To explore further the relationships among the components of the HREBP complex, we prepared nuclear extracts depleted of HREBP by extensive sequential absorptions with HRE-derivatized, then anti–KuAg-derivatized beads. As expected, the usual gel shift pattern was abolished in assays using the depleted extract (Fig 6). The emergence of a lower molecular weight gel shift band in assays with depleted extracts most likely represents a low-affinity HRE binding component masked in the presence of HREBP. We next prepared nuclear extract fractions A and B. Fraction A was the 0.42 mol/L NaCl eluate from anti– KuAg-derivatized beads and contained predominantly KuAg components. Fraction B was the 0.42 mol/L NaCl eluate from HRE-derivatized beads to which first had been applied a KuAg-depleted nuclear extract. Fraction B contained predominantly non-KuAg HRE components. A series of reconstitution experiments were then performed in which depleted nuclear extract was mixed with Fraction A, Fraction B, or Fractions A+B. Results are shown in Fig 6. Under the experimental conditions, reconstitution with Fraction A containing predominantly KuAg did not produce the usual gel mobility shift pattern. However, either Fraction B alone or together with Fraction A added to depleted extract did partially reconstitute the pattern. Reconstitution with Fraction B alone produced a major lower MW and minor high MW bands consistent with some contamination of Fraction B with KuAg. These data are additional evidence that KuAg requires interactions with the other components of the HREBP complex to interact with the HRE DNA sequence.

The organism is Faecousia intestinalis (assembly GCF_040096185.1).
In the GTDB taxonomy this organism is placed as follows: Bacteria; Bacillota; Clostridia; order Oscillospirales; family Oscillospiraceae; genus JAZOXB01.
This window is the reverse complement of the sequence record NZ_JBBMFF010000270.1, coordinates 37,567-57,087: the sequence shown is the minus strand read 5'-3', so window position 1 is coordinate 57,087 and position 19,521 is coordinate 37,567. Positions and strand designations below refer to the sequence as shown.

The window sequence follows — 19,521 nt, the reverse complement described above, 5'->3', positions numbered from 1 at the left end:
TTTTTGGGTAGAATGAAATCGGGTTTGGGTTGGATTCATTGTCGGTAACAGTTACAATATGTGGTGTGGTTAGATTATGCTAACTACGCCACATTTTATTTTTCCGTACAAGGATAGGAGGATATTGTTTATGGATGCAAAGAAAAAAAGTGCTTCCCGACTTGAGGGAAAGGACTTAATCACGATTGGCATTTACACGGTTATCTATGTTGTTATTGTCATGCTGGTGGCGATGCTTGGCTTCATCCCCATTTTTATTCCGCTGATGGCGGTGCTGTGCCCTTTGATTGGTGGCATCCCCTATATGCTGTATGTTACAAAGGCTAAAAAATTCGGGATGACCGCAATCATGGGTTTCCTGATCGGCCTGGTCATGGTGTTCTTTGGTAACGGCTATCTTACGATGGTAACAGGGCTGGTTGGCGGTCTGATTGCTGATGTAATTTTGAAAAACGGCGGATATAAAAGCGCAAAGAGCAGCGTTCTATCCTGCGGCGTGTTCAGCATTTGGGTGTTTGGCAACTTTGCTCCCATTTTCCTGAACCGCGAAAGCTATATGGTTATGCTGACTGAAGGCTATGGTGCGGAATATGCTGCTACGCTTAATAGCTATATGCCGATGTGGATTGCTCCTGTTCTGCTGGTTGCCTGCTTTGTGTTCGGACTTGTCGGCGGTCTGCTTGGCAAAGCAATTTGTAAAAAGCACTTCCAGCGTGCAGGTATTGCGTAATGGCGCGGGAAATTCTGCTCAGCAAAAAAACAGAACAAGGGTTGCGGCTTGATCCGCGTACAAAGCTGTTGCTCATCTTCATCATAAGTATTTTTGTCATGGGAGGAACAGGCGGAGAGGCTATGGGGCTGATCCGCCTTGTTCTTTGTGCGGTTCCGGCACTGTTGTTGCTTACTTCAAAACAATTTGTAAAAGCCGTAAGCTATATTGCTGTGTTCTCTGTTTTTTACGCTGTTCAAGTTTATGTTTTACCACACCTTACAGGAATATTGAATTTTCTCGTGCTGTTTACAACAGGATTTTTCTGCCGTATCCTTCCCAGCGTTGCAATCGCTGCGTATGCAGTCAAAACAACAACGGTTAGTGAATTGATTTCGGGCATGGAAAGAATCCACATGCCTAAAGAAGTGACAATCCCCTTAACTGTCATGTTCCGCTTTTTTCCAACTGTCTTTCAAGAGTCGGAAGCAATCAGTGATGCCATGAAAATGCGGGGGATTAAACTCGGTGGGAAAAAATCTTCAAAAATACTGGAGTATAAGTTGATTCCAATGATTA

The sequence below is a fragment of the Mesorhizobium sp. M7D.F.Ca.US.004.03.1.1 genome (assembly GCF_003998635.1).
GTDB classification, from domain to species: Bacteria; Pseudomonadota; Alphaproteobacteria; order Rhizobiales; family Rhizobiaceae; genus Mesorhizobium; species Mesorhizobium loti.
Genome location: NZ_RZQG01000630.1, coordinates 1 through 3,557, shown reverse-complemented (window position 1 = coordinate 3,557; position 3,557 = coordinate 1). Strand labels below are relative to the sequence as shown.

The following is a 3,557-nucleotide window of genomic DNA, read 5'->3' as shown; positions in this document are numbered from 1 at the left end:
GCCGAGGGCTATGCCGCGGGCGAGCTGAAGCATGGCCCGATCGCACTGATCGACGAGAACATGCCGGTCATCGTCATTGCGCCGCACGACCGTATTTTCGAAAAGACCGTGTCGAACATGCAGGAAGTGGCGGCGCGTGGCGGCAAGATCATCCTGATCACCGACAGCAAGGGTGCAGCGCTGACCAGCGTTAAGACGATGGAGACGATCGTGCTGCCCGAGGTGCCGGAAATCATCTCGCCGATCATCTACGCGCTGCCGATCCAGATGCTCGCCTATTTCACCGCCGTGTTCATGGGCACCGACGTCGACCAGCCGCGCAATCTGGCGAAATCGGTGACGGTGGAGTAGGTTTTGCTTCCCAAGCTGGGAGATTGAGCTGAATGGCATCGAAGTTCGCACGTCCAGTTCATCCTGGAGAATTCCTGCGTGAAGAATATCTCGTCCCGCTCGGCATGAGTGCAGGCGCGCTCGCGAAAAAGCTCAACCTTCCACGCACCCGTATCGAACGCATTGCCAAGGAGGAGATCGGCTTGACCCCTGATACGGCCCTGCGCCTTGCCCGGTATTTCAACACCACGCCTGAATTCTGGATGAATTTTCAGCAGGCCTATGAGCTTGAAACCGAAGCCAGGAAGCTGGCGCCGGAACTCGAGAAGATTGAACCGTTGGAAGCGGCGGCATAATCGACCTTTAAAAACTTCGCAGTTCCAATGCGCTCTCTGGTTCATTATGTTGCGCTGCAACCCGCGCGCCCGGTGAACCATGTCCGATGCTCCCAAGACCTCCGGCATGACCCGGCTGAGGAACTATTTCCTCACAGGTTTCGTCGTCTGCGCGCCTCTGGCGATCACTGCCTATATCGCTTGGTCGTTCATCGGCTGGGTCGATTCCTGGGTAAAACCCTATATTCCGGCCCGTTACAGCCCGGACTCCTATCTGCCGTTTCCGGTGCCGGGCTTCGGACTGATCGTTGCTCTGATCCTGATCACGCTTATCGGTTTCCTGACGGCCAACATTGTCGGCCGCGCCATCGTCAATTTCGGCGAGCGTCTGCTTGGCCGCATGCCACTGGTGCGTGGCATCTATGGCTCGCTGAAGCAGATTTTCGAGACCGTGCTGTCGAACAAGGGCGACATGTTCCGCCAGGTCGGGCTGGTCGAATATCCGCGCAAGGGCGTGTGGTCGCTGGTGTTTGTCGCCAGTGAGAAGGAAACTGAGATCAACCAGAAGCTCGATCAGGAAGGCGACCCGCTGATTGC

Previously we have identified a novel mechanism of transcriptional inhibition mediated by hemin.2 Induction of TRAP mRNA in cultured peripheral mononuclear cells was inhibited by hemin. This inhibition was dependent on nucleotide sequences in the mTRAP 5′-flanking region localized by deletion mutagenesis experiments to a 27-bp sequence at −1815 to −1789 bp relative to ATG.2 A tandem repeat sequence, GAGGC; GAGGC, contained within this DNA segment was shown to be involved in specific binding of HREBP in response to hemin. Highly homologous sequences have been identified in the 5′-flanking region of the hTRAP gene.36 A 607-bp segment of the mTRAP 5′-flanking region containing the HRE and adjacent sequences conferred hemin regulation on the viral SV40 promoter.2 Southwestern blotting experiments probing nuclear extracts of hemin-treated U937 cells with the 27-mer HRE sequence identified two protein bands at 37 and 133 kD representing candidate HREBPs.2